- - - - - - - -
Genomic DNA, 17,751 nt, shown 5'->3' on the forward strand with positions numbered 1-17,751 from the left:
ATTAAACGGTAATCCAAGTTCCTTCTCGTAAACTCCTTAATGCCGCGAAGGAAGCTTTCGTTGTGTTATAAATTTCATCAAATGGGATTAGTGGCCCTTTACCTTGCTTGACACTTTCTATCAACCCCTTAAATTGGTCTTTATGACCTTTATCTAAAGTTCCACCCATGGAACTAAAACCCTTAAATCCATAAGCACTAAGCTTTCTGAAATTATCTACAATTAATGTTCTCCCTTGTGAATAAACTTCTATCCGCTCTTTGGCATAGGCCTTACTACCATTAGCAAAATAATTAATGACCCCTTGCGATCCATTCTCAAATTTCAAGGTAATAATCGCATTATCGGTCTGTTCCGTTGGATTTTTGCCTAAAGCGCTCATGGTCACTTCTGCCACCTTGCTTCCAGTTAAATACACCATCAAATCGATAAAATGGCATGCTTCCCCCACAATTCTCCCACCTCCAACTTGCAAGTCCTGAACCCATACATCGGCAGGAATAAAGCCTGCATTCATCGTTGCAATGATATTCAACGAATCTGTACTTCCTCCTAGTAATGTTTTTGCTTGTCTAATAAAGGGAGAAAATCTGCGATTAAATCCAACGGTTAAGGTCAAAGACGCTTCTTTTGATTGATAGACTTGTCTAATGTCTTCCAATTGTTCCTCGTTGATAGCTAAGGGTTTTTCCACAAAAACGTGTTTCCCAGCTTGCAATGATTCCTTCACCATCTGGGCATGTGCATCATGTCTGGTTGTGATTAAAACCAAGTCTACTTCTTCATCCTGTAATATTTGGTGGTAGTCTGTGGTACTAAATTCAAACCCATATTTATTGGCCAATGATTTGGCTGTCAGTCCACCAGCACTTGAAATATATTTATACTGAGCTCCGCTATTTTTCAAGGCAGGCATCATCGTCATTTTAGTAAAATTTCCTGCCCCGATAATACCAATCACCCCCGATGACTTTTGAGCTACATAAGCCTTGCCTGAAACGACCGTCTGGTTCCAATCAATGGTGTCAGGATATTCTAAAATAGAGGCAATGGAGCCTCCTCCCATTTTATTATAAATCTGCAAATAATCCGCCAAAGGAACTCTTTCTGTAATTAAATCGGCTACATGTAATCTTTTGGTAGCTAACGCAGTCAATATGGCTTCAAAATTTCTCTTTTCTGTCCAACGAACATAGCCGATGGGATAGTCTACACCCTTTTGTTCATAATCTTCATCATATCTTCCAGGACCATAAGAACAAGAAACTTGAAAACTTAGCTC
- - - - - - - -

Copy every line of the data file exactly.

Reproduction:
Genomic DNA, 17,751 nt, shown 5'->3' on the forward strand with positions numbered 1-17,751 from the left:
ATTAAACGGTAATCCAAGTTCCTTCTCGTAAACTCCTTAATGCCGCGAAGGAAGCTTTCGTTGTGTTATAAATTTCATCAAATGGGATTAGTGGCCCTTTACCTTGCTTGACACTTTCTATCAACCCCTTAAATTGGTCTTTATGACCTTTATCTAAAGTTCCACCCATGGAACTAAAACCCTTAAATCCATAAGCACTAAGCTTTCTGAAATTATCTACAATTAATGTTCTCCCTTGTGAATAAACTTCTATCCGCTCTTTGGCATAGGCCTTACTACCATTAGCAAAATAATTAATGACCCCTTGCGATCCATTCTCAAATTTCAAGGTAATAATCGCATTATCGGTCTGTTCCGTTGGATTTTTGCCTAAAGCGCTCATGGTCACTTCTGCCACCTTGCTTCCAGTTAAATACACCATCAAATCGATAAAATGGCATGCTTCCCCCACAATTCTCCCACCTCCAACTTGCAAGTCCTGAACCCATACATCGGCAGGAATAAAGCCTGCATTCATCGTTGCAATGATATTCAACGAATCTGTACTTCCTCCTAGTAATGTTTTTGCTTGTCTAATAAAGGGAGAAAATCTGCGATTAAATCCAACGGTTAAGGTCAAAGACGCTTCTTTTGATTGATAGACTTGTCTAATGTCTTCCAATTGTTCCTCGTTGATAGCTAAGGGTTTTTCCACAAAAACGTGTTTCCCAGCTTGCAATGATTCCTTCACCATCTGGGCATGTGCATCATGTCTGGTTGTGATTAAAACCAAGTCTACTTCTTCATCCTGTAATATTTGGTGGTAGTCTGTGGTACTAAATTCAAACCCATATTTATTGGCCAATGATTTGGCTGTCAGTCCACCAGCACTTGAAATATATTTATACTGAGCTCCGCTATTTTTCAAGGCAGGCATCATCGTCATTTTAGTAAAATTTCCTGCCCCGATAATACCAATCACCCCCGATGACTTTTGAGCTACATAAGCCTTGCCTGAAACGACCGTCTGGTTCCAATCAATGGTGTCAGGATATTCTAAAATAGAGGCAATGGAGCCTCCTCCCATTTTATTATAAATCTGCAAATAATCCGCCAAAGGAACTCTTTCTGTAATTAAATCGGCTACATGTAATCTTTTGGTAGCTAACGCAGTCAATATGGCTTCAAAATTTCTCTTTTCTGTCCAACGAACATAGCCGATGGGATAGTCTACACCCTTTTGTTCATAATCTTCATCATATCTTCCAGGACCATAAGAACAAGAAACTTGAAAACTTAGCTC